The show started an hour late due to yesterday's mind-blowing storm. About two hundred people waited an hour in line before the doors opened, but the crowd's mood shifted from grumbling anticipation to enthusiastic applause once the show began.
Two sextets were in the house last night. Both acts were from California, both were fronted by scruffy front men and both utilized stringed instruments you don't usually find at rock shows: cello for Sea Wolf, violin for the Album Leaf. That's where the similarities end, except for the seemingly ubiquitous decision to leave charisma out of the equation. Sea Wolf's amiable Alex Brown Church made at least one attempt to engage the audience, bless him. Album Leaf frontman Jimmy LaValle made no overtures.
Sea Wolf opened the show with a seamless set. Church played "Orion" solo before being joined on-stage by his five bandmates. The band played a few cuts from its 2009 release White Water, White Bloom, the understated near-anthems "Dew in The Grass" and "Wicked Blood" struck the audience well. Church's heartfelt lyrics were a bit lost in the mix of drums, keys and sweet, earthy cello.
Church's crooning pop sensibilities and song construction were a stark contrast from the Album Leaf's repetitive sonic dreamscapes. The latter band is the brainchild of LaValle, whose other projects include instrumentalists Tristeza. The long running-post rock outfit is also primarily instrumental, though its 2010 album, A Chorus of Storytellers (which was produced by none other than Icelandic post-rockers Sigur Rós) showcases LaValle's songwriting and vocals better than previous albums,
Still, during last night's live show, the vocals were nearly an afterthought. While hearing and understanding Church's lyrics were necessary to enjoy Sea Wolf's set, the lengthy instrumental jams were the high points of the Album Leaf's set. The band worked as a well-oiled machine and perfectly translated its ambient studio sound in real time. Highlights included "Falling From the Sun," "2214" and "Wherever I Go," which showed the Album Leaf's command of the new material as well as the older songs.The electronic elements, drum machine and live drums meshed well with the atmospheric bass and guitar textures. Matthew Resovich's violin soared and waned throughout the show, adding an organic richness and soul that cut through the post-rock haze. The ability to almost completely replicate your studio recordings on stage is a rare gift, but not one that I'm sure I want to give any credit for. While the show was lush and elegant, the musicians imparted no visceral connection to the music. The sound was great, the musicality and instrumentation perfect from top to bottom, but the overall effect was a polite yawn. The crowd enjoyed the show, but had they been riveted, I'd wager more people would have stayed to the very end.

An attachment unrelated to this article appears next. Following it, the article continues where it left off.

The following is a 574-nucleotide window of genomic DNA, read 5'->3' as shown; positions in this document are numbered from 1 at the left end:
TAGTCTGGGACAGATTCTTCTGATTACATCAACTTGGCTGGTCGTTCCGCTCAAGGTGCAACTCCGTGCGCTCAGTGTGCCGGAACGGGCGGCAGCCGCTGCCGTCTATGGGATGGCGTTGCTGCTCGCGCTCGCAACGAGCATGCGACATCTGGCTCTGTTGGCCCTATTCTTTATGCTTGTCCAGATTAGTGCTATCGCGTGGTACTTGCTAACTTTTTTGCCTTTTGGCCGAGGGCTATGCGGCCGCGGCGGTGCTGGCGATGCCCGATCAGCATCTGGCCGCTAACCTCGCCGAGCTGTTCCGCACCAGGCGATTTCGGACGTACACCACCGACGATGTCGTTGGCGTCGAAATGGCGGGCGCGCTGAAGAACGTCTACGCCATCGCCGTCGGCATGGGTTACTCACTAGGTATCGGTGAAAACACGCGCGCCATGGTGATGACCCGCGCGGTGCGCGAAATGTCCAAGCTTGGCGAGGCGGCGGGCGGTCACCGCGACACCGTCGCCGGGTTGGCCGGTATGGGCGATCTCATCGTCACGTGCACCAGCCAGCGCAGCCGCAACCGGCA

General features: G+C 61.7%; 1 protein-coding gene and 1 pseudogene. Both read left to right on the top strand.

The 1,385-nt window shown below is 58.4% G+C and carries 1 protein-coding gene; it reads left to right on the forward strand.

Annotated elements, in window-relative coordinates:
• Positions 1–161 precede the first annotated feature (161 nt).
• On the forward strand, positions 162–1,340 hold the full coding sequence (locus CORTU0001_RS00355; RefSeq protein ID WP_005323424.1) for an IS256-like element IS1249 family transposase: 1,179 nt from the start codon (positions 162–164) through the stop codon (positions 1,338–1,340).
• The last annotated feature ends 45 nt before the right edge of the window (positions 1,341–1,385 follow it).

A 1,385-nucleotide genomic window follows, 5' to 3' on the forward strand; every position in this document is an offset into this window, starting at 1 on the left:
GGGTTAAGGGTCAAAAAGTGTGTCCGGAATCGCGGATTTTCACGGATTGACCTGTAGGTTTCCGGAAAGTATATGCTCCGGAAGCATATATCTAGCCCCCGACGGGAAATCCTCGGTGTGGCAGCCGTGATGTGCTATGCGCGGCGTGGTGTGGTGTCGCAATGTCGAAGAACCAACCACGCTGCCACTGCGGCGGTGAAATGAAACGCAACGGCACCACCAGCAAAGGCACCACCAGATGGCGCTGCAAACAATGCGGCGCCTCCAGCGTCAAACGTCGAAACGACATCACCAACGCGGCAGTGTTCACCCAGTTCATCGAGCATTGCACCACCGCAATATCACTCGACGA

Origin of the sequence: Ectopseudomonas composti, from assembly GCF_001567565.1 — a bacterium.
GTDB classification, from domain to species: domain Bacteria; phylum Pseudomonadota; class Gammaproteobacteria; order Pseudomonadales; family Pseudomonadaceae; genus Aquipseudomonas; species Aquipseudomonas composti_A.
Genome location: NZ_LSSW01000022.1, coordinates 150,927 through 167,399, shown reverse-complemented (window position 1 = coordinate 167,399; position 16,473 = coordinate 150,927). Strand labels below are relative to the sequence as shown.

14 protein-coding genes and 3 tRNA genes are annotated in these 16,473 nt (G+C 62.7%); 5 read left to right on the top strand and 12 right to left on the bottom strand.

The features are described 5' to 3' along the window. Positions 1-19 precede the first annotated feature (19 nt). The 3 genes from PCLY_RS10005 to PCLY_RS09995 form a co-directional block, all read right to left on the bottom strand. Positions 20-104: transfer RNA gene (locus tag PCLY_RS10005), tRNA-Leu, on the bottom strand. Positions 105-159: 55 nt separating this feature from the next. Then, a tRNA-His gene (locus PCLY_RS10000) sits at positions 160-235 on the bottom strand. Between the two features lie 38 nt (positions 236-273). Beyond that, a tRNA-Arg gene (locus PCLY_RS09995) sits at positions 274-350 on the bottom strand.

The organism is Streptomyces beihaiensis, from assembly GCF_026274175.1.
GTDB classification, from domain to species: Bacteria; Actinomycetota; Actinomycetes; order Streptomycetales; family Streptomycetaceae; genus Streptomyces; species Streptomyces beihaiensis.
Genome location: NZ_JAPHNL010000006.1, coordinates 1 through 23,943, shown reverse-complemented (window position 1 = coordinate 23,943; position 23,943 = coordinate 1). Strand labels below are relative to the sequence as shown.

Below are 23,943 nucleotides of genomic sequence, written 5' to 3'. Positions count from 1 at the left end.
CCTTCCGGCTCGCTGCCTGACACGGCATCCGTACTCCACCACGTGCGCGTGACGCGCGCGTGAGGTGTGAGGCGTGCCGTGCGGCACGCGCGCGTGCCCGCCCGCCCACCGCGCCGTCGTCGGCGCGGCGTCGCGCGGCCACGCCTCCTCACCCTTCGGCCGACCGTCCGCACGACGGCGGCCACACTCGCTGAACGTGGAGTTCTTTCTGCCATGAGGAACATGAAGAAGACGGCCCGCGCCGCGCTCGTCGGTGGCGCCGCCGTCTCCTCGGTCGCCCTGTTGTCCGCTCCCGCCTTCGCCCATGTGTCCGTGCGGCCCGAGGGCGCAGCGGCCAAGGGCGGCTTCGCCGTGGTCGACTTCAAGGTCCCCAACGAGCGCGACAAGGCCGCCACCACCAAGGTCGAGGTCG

Critic's Notebook: I didn't leave the show with a new appreciation for the Album Leaf, I left somewhat confused as to whether or not I even enjoyed their set. "C'mon now," you're thinking, "Isn't masterful command of your instruments enough? Isn't creating a lush, layered musical feast enough?" I wish I could say it was. I would have welcomed a few discordant notes or off beats, at least then I could say for sure that the musicians weren't on auto-pilot.